Next Month, Food and Business Experts Will Unite to Balance Purpose and Profit

Please select a featured image for your post

Food+Enterprise organizers are explicitly dedicated to supporting farmers and “human-scale” businesses in the local economy.

A better local food system is a big and worthy goal, but how do we create it? On April 8-9, the Food+Enterprise Summit presented by Slow Money NYC is tackling that question by bringing entrepreneurs, investors and experts for a weekend of workshops, discussions and sampling.

This year’s theme, “Finding Food Value: Balancing Purpose + Profit,” will be explored through panels such as “For Love and Money: What Motivates Food System Investors,” “Funding an Ethical Food Economy: Plant Based Ventures” and “Story of This Place: Developing Our Regional Identity.” The focus on sustainable growth for entrepreneurs seeking to create an alternative to the corporate food system is evident throughout the extensive program, and the organizers are explicitly dedicated to supporting farmers and “human-scale” businesses in the local economy.

Fittingly, it’s all taking place at the Pfizer Building in Brooklyn, which houses Brooklyn FoodWorks, a kitchen incubator for emerging businesses where some of the borough’s most successful food entrepreneurs are getting their dreams off the ground. They’ll likely be showing off their wares at the Meet + Eat Marketplace, which is billed as “part food fair and part trade show.”

“Food+Enterprise is a unique event where hundreds of producers and entrepreneurs get to meet, swap ideas and forge links,” says participant Carolyn Steel, author of Hungry City: How Food Shapes Our Lives. “I am really looking forward to being part of it.” Joining her on the slate of incredibly accomplished speakers are Jessamyn Waldman Rodriguez, founder and CEO at Hot Bread Kitchen; Bruce Friedrich, executive director of The Good Food Institute; Terry Romero, food and craft outreach lead at Kickstarter; and so many more. All sectors of food business are covered, ensuring your questions will get answered.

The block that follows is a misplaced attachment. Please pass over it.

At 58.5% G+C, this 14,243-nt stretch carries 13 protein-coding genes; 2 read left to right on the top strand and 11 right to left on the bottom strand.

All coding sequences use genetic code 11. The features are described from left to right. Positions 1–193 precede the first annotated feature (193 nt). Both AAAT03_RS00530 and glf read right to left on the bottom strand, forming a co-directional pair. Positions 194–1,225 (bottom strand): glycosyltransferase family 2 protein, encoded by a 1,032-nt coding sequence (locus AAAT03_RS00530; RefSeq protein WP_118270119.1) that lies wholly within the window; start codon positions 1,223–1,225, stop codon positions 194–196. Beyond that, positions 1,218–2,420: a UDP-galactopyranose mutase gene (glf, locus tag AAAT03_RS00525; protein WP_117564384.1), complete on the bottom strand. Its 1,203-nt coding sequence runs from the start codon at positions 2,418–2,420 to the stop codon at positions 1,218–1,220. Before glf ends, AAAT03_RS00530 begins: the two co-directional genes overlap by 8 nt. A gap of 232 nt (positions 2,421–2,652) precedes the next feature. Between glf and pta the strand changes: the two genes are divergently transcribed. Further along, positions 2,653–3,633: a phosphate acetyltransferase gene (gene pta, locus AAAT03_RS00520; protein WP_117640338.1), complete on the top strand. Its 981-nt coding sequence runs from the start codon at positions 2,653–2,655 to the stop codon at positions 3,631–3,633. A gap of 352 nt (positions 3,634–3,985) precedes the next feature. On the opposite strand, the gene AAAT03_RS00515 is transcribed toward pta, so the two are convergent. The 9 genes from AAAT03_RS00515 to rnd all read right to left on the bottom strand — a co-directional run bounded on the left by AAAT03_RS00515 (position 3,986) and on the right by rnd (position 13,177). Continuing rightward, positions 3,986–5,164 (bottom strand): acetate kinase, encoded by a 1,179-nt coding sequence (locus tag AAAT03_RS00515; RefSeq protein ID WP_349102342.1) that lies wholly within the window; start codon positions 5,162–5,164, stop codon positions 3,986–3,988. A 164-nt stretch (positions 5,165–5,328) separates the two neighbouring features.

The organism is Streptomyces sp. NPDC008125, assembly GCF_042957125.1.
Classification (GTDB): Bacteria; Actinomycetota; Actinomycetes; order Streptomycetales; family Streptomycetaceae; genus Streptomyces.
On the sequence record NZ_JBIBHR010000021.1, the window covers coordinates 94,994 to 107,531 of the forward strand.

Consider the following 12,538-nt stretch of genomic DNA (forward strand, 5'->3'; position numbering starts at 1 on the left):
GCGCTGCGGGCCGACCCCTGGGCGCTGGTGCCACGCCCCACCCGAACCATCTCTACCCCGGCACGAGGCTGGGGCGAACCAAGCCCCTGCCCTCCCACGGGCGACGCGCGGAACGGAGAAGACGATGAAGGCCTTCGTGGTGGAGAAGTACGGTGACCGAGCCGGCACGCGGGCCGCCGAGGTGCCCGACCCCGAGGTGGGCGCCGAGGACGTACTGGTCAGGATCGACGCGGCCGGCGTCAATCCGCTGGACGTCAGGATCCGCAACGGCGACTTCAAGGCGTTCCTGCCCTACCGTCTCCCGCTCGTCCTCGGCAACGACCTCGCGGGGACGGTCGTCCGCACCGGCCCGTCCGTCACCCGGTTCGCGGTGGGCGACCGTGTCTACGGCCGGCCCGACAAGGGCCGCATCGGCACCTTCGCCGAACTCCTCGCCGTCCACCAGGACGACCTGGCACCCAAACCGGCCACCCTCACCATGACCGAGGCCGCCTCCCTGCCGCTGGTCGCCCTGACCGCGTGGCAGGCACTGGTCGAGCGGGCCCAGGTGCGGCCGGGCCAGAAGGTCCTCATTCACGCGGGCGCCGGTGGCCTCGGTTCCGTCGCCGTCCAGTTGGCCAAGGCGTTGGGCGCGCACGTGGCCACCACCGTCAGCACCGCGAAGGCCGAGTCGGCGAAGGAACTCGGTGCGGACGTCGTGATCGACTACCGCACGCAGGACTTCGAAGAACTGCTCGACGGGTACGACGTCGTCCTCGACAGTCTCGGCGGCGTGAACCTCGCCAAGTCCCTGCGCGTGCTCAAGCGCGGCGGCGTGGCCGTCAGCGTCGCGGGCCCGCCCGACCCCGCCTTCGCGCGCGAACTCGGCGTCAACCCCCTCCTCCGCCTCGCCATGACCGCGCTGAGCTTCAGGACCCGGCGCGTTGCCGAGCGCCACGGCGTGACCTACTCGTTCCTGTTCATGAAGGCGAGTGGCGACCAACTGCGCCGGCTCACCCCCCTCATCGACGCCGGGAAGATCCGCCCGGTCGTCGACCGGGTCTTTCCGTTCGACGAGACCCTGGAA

Aside from the workshops and the eating, there will also be a chance for new food businesses to pitch their concepts to a panel of very esteemed judges. Elly Truesdell (Whole Foods), Cassie Abrams (Relish Food Project), Tapan Shah (Accel Foods), Jonny Price (Kiva Zip) and Dave Hanold (New York Business Development Commission) will be providing instant feedback on business plans.

You can make sure you have a seat at the table if you get your ticket ($300) by April 1. You can also be a guest at Friday night’s Jeffersonian Dinner, where you’ll share an intimate table with 8 to 10 other guests for conversation on the weekend’s big topics. For those interested in making a sustainable future for small food business, it’s going to be an illuminating weekend.

Edible Brooklyn is a media sponsor of this event.

No Comments Yet

Leave a Reply